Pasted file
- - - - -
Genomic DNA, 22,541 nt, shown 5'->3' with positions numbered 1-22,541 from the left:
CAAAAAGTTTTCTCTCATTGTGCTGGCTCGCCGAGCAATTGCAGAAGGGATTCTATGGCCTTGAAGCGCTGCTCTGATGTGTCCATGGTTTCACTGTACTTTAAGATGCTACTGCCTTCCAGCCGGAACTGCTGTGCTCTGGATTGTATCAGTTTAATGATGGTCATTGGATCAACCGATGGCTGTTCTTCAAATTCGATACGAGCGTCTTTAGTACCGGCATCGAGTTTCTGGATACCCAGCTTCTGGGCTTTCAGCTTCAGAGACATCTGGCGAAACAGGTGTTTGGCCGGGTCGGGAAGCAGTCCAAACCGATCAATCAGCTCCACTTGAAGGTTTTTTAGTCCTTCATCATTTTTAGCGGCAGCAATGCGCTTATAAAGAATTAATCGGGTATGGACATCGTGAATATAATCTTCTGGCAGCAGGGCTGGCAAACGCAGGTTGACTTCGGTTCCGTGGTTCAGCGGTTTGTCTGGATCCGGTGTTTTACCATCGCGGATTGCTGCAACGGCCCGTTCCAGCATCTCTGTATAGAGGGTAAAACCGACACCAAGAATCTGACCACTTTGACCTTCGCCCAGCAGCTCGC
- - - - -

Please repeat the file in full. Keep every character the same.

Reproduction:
Genomic DNA, 22,541 nt, shown 5'->3' with positions numbered 1-22,541 from the left:
CAAAAAGTTTTCTCTCATTGTGCTGGCTCGCCGAGCAATTGCAGAAGGGATTCTATGGCCTTGAAGCGCTGCTCTGATGTGTCCATGGTTTCACTGTACTTTAAGATGCTACTGCCTTCCAGCCGGAACTGCTGTGCTCTGGATTGTATCAGTTTAATGATGGTCATTGGATCAACCGATGGCTGTTCTTCAAATTCGATACGAGCGTCTTTAGTACCGGCATCGAGTTTCTGGATACCCAGCTTCTGGGCTTTCAGCTTCAGAGACATCTGGCGAAACAGGTGTTTGGCCGGGTCGGGAAGCAGTCCAAACCGATCAATCAGCTCCACTTGAAGGTTTTTTAGTCCTTCATCATTTTTAGCGGCAGCAATGCGCTTATAAAGAATTAATCGGGTATGGACATCGTGAATATAATCTTCTGGCAGCAGGGCTGGCAAACGCAGGTTGACTTCGGTTCCGTGGTTCAGCGGTTTGTCTGGATCCGGTGTTTTACCATCGCGGATTGCTGCAACGGCCCGTTCCAGCATCTCTGTATAGAGGGTAAAACCGACACCAAGAATCTGACCACTTTGACCTTCGCCCAGCAGCTCGC